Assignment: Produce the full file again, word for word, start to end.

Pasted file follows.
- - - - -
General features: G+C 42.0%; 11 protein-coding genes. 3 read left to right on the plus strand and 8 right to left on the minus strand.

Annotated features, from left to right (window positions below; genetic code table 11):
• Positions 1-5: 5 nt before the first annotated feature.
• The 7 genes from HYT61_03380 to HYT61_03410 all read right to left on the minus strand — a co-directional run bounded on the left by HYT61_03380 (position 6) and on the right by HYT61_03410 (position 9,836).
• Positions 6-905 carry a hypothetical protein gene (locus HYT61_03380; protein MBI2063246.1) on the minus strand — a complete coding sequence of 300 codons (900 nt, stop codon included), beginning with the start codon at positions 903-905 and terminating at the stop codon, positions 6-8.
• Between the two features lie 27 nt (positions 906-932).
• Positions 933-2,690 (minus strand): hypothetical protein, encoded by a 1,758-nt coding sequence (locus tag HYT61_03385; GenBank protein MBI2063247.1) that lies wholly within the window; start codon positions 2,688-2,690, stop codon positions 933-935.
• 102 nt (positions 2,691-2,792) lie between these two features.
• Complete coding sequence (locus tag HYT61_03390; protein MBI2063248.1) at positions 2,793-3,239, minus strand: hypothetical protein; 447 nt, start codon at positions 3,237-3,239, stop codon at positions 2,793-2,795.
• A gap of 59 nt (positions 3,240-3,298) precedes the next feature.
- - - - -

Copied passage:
General features: G+C 42.0%; 11 protein-coding genes. 3 read left to right on the plus strand and 8 right to left on the minus strand.

Annotated features, from left to right (window positions below; genetic code table 11):
• Positions 1-5: 5 nt before the first annotated feature.
• The 7 genes from HYT61_03380 to HYT61_03410 all read right to left on the minus strand — a co-directional run bounded on the left by HYT61_03380 (position 6) and on the right by HYT61_03410 (position 9,836).
• Positions 6-905 carry a hypothetical protein gene (locus HYT61_03380; protein MBI2063246.1) on the minus strand — a complete coding sequence of 300 codons (900 nt, stop codon included), beginning with the start codon at positions 903-905 and terminating at the stop codon, positions 6-8.
• Between the two features lie 27 nt (positions 906-932).
• Positions 933-2,690 (minus strand): hypothetical protein, encoded by a 1,758-nt coding sequence (locus tag HYT61_03385; GenBank protein MBI2063247.1) that lies wholly within the window; start codon positions 2,688-2,690, stop codon positions 933-935.
• 102 nt (positions 2,691-2,792) lie between these two features.
• Complete coding sequence (locus tag HYT61_03390; protein MBI2063248.1) at positions 2,793-3,239, minus strand: hypothetical protein; 447 nt, start codon at positions 3,237-3,239, stop codon at positions 2,793-2,795.
• A gap of 59 nt (positions 3,240-3,298) precedes the next feature.